Heart Health

The heart beats about 2.5 billion times over the average lifetime, pushing millions of gallons of blood to every part of the body. This steady flow carries with it oxygen, fuel, hormones, other compounds, and a host of essential cells. It also whisks away the waste products of metabolism. When the heart stops, essential functions fail, some almost instantly.

Given the heart's never-ending workload, it's a wonder it performs so well, for so long, for so many people. But it can also fail, brought down by a poor diet and lack of exercise, smoking, infection, unlucky genes, and more.

A key problem is atherosclerosis. This is the accumulation of pockets of cholesterol-rich gunk inside the arteries. These pockets, called plaque, can limit blood flow through arteries that nourish the heart — the coronary arteries — and other arteries throughout the body. When a plaque breaks apart, it can cause a heart attack or stroke.

Although many people develop some form of cardiovascular disease (a catch-all term for all of the diseases affecting the heart and blood vessels) as they get older, it isn't inevitable. A healthy lifestyle, especially when started at a young age, goes a long way to preventing cardiovascular disease. Lifestyle changes and medications can nip heart-harming trends, like high blood pressure or high cholesterol, in the bud before they cause damage. And a variety of medications, operations, and devices can help support the heart if damage occurs.

Heart Health Articles

Is it time to rethink how much you drink?

Contrary to popular belief, moderate alcohol use might not benefit cardiovascular health, especially for people who are 65 and older. People also often miscalculate what counts as a single drink and don’t recognize that many mixed drinks contain more than one serving of alcohol. In addition, they may not appreciate that alcohol affects people differently with increasing age. Tips for cutting back on alcohol include limiting drinking to restaurants and social occasions and diluting wine or cocktails with sparkling water and ice. More »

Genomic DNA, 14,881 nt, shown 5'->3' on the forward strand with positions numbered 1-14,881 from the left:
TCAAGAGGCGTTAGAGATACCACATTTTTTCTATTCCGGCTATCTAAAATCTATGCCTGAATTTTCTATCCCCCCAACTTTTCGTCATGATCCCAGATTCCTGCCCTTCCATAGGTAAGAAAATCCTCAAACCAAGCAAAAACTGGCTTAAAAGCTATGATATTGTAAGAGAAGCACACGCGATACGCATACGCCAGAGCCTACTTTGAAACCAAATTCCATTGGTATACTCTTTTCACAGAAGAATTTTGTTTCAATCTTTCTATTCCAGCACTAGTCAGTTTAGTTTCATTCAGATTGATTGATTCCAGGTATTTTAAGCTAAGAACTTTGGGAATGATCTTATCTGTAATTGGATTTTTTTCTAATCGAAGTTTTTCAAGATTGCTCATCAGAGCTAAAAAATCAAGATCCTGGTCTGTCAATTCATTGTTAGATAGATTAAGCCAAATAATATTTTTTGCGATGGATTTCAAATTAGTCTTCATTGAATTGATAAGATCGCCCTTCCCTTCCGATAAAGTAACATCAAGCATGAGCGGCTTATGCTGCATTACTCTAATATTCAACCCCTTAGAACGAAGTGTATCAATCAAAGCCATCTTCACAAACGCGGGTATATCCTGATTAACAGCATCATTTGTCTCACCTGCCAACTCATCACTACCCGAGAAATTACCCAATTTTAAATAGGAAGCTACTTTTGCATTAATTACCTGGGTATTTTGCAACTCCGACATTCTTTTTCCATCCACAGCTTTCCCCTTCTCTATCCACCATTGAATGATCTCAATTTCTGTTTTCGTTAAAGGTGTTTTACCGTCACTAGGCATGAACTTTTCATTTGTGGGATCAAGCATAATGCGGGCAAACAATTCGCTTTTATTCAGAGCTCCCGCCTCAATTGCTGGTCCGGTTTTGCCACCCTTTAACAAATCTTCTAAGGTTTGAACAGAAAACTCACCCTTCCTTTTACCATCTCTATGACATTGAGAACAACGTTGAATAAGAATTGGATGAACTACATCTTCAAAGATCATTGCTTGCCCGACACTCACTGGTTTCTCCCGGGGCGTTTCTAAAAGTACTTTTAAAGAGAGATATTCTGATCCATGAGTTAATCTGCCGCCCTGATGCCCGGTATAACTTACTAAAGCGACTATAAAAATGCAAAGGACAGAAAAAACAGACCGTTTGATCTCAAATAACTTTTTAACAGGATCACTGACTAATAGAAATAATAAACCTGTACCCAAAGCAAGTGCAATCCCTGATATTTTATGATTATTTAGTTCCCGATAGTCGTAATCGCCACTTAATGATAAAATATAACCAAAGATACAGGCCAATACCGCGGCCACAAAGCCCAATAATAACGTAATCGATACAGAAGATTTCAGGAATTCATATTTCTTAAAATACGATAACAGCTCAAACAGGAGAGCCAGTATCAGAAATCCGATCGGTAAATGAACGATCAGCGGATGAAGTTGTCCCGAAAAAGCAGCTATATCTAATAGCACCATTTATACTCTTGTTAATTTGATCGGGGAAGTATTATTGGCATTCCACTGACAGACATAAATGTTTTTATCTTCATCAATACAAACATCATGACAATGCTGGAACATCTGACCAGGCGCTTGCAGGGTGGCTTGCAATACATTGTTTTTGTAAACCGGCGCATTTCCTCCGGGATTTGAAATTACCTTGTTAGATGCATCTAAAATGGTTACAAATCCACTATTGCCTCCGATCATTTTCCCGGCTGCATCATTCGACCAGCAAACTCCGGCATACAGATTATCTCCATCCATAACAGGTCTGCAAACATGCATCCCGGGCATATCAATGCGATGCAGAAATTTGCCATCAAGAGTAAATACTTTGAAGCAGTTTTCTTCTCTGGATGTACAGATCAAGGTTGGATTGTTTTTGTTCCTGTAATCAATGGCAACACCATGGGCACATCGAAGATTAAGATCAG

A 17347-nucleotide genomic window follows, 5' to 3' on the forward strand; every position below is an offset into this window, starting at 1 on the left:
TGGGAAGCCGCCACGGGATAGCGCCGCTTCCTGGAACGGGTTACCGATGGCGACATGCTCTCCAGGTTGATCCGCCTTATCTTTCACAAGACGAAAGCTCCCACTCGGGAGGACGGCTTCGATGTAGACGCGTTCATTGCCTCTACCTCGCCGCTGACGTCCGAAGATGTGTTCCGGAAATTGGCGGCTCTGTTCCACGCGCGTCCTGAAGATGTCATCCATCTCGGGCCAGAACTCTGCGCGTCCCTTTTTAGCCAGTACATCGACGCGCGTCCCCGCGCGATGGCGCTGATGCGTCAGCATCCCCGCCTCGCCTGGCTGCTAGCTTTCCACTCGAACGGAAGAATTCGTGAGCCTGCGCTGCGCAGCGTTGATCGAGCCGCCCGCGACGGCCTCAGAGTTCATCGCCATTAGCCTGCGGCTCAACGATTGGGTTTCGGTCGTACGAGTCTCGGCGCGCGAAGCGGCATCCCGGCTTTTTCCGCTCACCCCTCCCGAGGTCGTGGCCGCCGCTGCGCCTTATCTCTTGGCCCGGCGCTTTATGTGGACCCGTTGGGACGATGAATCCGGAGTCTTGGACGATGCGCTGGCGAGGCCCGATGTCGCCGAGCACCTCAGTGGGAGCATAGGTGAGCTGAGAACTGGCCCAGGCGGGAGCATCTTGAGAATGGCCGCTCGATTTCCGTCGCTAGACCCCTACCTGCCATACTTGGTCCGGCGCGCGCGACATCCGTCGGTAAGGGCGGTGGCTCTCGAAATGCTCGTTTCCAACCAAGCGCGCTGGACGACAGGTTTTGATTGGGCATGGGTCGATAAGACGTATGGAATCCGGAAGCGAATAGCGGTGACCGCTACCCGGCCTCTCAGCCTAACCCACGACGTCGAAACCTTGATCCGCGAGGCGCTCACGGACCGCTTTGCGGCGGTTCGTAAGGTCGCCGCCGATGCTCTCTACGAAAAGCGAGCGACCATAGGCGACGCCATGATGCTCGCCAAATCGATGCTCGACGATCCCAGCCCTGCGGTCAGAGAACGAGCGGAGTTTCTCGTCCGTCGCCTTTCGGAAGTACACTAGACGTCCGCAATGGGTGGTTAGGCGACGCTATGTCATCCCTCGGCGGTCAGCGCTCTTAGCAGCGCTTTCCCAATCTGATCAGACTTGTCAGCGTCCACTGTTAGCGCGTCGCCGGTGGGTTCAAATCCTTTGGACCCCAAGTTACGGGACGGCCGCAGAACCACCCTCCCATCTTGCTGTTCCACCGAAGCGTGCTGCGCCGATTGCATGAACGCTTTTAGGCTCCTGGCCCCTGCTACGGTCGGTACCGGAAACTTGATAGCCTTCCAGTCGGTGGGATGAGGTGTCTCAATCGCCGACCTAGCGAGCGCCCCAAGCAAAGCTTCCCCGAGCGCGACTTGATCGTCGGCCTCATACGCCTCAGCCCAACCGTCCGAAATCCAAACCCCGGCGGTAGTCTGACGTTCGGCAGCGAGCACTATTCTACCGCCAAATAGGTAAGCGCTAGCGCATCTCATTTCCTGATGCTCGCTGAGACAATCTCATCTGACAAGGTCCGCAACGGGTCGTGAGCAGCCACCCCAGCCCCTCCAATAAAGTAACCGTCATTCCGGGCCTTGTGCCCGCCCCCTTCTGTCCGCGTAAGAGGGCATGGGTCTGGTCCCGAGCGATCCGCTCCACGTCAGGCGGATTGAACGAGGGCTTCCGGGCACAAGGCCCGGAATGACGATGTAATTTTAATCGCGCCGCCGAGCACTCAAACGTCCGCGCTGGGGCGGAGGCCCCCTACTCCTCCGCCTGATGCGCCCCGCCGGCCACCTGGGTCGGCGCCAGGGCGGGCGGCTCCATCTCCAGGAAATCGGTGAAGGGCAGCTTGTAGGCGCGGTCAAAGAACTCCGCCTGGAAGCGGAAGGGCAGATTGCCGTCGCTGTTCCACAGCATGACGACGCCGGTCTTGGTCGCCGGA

Were the old aspirin studies wrong?

Over the past 50 years, changes in lifestyle and new treatments have been lowering rates of heart disease. That’s led to new evidence and advice about aspirin therapy. The new advice suggests that people between ages 40 and 70 with no known heart disease may not need aspirin. Those who have a high risk for heart disease who don’t have special risks for bleeding should talk to their doctor about taking aspirin. People who do have heart disease should take low-dose aspirin unless their doctor recommends against it. (Locked) More »

When the heart beats too slowly

Bradycardia, defined as a heart rate is below 60 beats per minute, is common in older adults, usually after age 70. Most people don’t experience symptoms, but those who do may feel dizzy, lightheaded, fatigued, breathless, or confused, and may faint. The condition may result from normal, age-related degeneration of the sinoatrial node, the heart’s natural pacemaker. Another underlying cause is a problem with the atrioventricular node, located in the center of the heart. (Locked) More »

Legume of the month: Peas

Fresh peas are considered starchy vegetables by the U.S. Dietary Guidelines. Dried, split green peas similar to other beans  are classified as legumes. More »

Protect your heart, preserve your mind?

People who have a heart attack or angina (chest pain caused by reduced blood flow to the heart) may face a faster drop in thinking skills than people who don’t experience those heart-related problems. The underlying cause of this long-observed connection between the heart and brain is not exactly clear. But high blood pressure and other factors that damage arteries to the heart may also harm vessels in the brain. Regular exercise, along with controlling other risk factors for heart disease—especially high blood pressure—may help prevent cognitive decline. (Locked) More »

Why you should care about your core

Core muscles—which include those in the abdomen, back, sides, pelvis, and buttocks—are important for many sports, including golfing, tennis, biking, and swimming. A strong core may also prevent falls and other injuries that may derail exercise efforts. The best exercises to strengthen core muscles include those that target several groups of muscles at a time. The plank, for example, builds muscles in the abdomen, back, and side. More »